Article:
Two of my 15 year old students approached me in class this week seeking advice. Their school has been providing their year with self defence classes and they were concerned that the advice they were being given contradicted the advice that I give. My first reaction is that they should keep an open mind, take in both lots of advice, consider them and make up their own minds. But then what they told me slotted into place and I guessed (correctly) who their self defence teacher was. I shall explain.
Way back in 2002 I took up Judo for a short time. Whilst with that club I attended a Self Defence day that was taught by Sensei's Sensei. It was advertised to the public, not just their own students. As you can imagine, most of the attendees were young females. The day was generally pretty good, certainly well put together and well presented. Bear in mind that the teacher was a very experienced Judoka. Bear in mind also that although nowhere near this gentleman's level I wasn't exactly inexperienced myself (if I recall I was 2nd Dan Jujitsu at the time with a handful of Brown belts in other things.) However, the one piece of advice that he gave left me very concerned. He was talking about a mugging-type situation in which the young lady's handbag is siezed. He very clearly stated that we have a legal and moral right to not be victims, not have our property taken and to fight back (indeed, the course was entitled "Fightback" - I still have the handout.) Whereas he's essentially correct in that we do indeed have a legal and moral right, I'm not happy with this advice. I maintain that the contents of the handbag (or you mobile 'phone, wallet or anything) are not worth fighting back for. This is advice the that I give to my young students.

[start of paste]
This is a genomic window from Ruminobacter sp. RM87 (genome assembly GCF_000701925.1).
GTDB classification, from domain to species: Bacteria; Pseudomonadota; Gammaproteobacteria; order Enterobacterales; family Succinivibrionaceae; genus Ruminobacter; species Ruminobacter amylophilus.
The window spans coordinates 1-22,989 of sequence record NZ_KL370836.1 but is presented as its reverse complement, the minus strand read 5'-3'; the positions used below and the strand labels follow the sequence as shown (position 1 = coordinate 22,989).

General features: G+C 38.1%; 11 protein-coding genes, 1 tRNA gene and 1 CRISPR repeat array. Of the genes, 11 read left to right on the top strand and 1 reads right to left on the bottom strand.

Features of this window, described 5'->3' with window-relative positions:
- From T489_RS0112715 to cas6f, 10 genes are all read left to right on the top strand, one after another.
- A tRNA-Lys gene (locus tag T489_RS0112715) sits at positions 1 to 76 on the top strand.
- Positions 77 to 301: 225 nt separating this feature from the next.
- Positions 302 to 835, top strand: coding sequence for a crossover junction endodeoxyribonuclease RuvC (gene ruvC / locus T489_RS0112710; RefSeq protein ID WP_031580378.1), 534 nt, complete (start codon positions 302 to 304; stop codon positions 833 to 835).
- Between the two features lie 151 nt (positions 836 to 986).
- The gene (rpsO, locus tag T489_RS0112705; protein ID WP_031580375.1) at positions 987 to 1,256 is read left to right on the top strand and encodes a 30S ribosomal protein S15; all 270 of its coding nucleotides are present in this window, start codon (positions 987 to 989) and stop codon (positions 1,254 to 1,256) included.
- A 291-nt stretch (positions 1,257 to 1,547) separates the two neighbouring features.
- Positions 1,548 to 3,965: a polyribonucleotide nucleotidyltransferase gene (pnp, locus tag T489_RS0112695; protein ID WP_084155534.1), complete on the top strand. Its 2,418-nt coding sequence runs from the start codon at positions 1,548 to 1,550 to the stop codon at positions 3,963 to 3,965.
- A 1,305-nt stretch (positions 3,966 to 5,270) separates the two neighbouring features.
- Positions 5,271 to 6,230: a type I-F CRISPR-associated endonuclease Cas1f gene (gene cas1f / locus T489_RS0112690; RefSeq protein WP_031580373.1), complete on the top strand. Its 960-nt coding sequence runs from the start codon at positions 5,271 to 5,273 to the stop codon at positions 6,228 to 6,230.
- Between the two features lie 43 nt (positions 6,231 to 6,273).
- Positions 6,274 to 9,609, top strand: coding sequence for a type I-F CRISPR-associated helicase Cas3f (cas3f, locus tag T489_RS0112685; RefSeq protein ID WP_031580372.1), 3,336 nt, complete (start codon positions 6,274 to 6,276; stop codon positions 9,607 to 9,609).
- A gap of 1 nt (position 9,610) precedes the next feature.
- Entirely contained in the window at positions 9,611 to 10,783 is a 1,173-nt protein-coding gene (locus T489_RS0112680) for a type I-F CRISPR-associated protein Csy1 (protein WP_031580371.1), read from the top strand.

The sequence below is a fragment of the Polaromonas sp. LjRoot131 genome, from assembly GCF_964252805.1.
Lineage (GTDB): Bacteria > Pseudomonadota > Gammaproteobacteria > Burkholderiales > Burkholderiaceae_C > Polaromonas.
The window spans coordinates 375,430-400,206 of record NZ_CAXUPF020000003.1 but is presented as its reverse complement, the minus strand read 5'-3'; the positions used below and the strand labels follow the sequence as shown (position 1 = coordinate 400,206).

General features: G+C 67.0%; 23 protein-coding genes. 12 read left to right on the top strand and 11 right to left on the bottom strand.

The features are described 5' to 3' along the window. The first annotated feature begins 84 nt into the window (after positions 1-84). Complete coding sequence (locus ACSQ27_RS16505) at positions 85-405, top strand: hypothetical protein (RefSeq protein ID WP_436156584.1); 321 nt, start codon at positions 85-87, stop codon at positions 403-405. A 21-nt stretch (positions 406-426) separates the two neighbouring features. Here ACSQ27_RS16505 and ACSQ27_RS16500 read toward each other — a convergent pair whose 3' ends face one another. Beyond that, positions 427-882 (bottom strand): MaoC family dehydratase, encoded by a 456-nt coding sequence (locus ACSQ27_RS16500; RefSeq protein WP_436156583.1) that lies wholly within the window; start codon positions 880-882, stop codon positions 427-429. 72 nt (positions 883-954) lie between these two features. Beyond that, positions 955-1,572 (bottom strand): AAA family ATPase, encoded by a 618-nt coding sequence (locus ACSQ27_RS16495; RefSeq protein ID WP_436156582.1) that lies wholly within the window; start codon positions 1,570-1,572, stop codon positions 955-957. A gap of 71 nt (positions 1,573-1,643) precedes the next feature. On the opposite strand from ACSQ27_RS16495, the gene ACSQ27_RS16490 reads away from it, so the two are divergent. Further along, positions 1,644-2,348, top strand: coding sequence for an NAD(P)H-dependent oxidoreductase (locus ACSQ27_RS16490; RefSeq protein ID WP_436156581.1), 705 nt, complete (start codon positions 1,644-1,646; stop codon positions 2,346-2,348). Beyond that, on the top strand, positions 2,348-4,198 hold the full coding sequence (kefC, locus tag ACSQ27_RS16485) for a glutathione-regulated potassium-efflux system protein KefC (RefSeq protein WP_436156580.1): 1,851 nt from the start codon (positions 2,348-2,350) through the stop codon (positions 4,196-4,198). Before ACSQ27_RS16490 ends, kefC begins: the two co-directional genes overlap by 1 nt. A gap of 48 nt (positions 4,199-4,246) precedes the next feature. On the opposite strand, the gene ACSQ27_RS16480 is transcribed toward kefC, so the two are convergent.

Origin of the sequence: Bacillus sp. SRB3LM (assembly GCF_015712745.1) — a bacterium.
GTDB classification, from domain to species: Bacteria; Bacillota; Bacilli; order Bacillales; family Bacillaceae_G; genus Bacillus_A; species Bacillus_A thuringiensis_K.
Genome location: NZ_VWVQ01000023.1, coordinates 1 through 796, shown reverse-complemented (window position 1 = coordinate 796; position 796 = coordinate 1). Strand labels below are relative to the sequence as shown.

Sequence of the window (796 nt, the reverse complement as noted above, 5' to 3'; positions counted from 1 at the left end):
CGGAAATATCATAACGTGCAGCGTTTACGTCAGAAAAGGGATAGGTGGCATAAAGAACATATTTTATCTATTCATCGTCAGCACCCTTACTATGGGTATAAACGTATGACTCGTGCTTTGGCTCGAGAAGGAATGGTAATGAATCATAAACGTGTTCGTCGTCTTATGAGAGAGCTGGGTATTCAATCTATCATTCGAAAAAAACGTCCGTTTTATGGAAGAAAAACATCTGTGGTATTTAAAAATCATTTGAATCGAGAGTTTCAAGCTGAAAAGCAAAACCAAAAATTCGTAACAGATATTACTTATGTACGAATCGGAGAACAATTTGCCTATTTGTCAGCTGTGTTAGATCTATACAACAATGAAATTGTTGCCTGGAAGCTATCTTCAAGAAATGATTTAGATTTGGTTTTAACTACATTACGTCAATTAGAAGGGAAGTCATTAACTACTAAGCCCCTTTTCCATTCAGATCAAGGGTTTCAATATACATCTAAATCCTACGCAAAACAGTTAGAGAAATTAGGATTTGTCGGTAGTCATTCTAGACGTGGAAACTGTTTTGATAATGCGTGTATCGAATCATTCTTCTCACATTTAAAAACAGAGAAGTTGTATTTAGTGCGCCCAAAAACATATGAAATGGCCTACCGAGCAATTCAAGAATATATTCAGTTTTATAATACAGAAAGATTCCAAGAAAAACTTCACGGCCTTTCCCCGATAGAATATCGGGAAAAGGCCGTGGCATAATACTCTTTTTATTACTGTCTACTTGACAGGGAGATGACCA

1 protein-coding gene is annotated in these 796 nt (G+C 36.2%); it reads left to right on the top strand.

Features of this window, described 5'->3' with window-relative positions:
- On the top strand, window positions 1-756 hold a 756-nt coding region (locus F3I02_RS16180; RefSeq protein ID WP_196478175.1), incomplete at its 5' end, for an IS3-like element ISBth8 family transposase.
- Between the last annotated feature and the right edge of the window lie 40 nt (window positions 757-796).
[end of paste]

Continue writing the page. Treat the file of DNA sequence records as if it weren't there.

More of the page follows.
Of course, different SD scenarios will have different possibile outcomes and there are infinate number of variables. I understand that and here I am talking specifically about the mugging of a young person who has attended just a few hours of SD classes being faced with losing some property, as opposed to being raped or being glassed or whatever.
Ten years have passed by. I highlighted to my studnets the video posted on here this week on the gentleman in Manchester dying from just one punch. Aside from that, the risk of facial cuts from the potential fall and the possible other injuries. I want my students to be able to protect themselves but I also want them to understand the risks they take in doing so and the value of the risk taken. Yet the Sensei is still teaching the same thing.
What are the thoughts on this?